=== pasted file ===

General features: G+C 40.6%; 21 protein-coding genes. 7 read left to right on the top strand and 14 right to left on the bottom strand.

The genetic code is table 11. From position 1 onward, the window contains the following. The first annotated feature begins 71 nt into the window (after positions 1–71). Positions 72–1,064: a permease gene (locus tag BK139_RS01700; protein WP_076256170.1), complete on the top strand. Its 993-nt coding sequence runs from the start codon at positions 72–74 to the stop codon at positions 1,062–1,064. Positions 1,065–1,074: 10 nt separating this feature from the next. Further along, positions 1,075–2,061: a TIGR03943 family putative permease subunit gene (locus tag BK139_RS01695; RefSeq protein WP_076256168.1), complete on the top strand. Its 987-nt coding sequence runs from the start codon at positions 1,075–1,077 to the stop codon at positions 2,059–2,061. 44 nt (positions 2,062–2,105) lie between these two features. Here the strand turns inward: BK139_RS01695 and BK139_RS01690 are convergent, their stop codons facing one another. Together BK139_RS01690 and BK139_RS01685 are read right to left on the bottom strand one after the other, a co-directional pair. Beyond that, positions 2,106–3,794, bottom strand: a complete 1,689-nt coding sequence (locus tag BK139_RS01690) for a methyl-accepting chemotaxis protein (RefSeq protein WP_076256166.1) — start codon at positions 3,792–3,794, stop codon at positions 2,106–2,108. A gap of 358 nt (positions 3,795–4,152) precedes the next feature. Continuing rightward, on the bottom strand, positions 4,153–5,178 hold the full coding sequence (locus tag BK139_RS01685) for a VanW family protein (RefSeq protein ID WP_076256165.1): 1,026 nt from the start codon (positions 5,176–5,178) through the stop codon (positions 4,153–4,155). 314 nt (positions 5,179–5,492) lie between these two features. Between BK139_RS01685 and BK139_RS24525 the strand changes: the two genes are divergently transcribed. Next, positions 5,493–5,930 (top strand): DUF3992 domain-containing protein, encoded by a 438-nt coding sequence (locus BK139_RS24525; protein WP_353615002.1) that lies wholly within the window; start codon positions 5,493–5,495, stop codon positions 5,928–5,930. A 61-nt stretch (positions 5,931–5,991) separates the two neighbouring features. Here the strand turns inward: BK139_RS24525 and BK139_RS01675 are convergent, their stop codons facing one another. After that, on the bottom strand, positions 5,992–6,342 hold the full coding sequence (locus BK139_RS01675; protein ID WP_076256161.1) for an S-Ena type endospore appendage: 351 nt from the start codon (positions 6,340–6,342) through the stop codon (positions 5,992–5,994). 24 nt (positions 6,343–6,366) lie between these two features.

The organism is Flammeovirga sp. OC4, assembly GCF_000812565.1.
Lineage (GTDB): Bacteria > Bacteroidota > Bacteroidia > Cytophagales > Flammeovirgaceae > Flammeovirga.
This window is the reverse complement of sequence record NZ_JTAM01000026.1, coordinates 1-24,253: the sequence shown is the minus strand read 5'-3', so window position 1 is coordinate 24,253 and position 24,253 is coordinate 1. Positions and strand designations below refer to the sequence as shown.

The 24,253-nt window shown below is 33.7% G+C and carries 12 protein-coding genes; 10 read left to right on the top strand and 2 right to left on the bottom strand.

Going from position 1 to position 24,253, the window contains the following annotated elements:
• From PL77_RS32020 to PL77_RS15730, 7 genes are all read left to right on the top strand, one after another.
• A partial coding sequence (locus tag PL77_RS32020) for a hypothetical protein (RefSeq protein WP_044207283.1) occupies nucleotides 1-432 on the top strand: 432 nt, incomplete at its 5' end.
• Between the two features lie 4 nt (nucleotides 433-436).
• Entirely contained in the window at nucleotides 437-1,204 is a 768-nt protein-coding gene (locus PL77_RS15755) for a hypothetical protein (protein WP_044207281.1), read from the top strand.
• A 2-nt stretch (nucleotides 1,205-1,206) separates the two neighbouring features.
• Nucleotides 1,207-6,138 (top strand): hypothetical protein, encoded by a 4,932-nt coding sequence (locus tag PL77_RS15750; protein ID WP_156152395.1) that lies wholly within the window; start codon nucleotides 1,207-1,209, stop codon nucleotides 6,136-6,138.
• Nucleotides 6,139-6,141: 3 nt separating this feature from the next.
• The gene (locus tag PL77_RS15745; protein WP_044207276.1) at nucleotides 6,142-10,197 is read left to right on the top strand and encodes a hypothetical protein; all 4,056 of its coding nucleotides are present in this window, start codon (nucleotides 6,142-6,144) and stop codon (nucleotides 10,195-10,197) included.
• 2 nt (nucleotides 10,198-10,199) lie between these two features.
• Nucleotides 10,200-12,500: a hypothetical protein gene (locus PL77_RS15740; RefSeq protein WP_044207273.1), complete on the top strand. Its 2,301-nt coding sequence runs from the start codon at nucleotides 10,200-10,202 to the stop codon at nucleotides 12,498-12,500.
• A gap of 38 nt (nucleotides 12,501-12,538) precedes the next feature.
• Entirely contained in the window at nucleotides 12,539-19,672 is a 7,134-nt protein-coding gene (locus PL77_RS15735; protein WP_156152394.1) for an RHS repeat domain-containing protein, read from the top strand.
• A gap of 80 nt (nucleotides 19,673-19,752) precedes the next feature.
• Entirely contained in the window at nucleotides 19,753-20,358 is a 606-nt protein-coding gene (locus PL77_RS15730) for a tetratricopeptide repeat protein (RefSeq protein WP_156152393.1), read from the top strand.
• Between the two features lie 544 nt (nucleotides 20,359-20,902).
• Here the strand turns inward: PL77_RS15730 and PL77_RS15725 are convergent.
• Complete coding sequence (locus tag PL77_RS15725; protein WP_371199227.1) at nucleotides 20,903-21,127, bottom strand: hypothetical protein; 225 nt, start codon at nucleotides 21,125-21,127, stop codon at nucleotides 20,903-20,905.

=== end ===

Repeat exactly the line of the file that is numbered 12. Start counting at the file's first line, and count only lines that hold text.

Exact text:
• A 2-nt stretch (nucleotides 1,205-1,206) separates the two neighbouring features.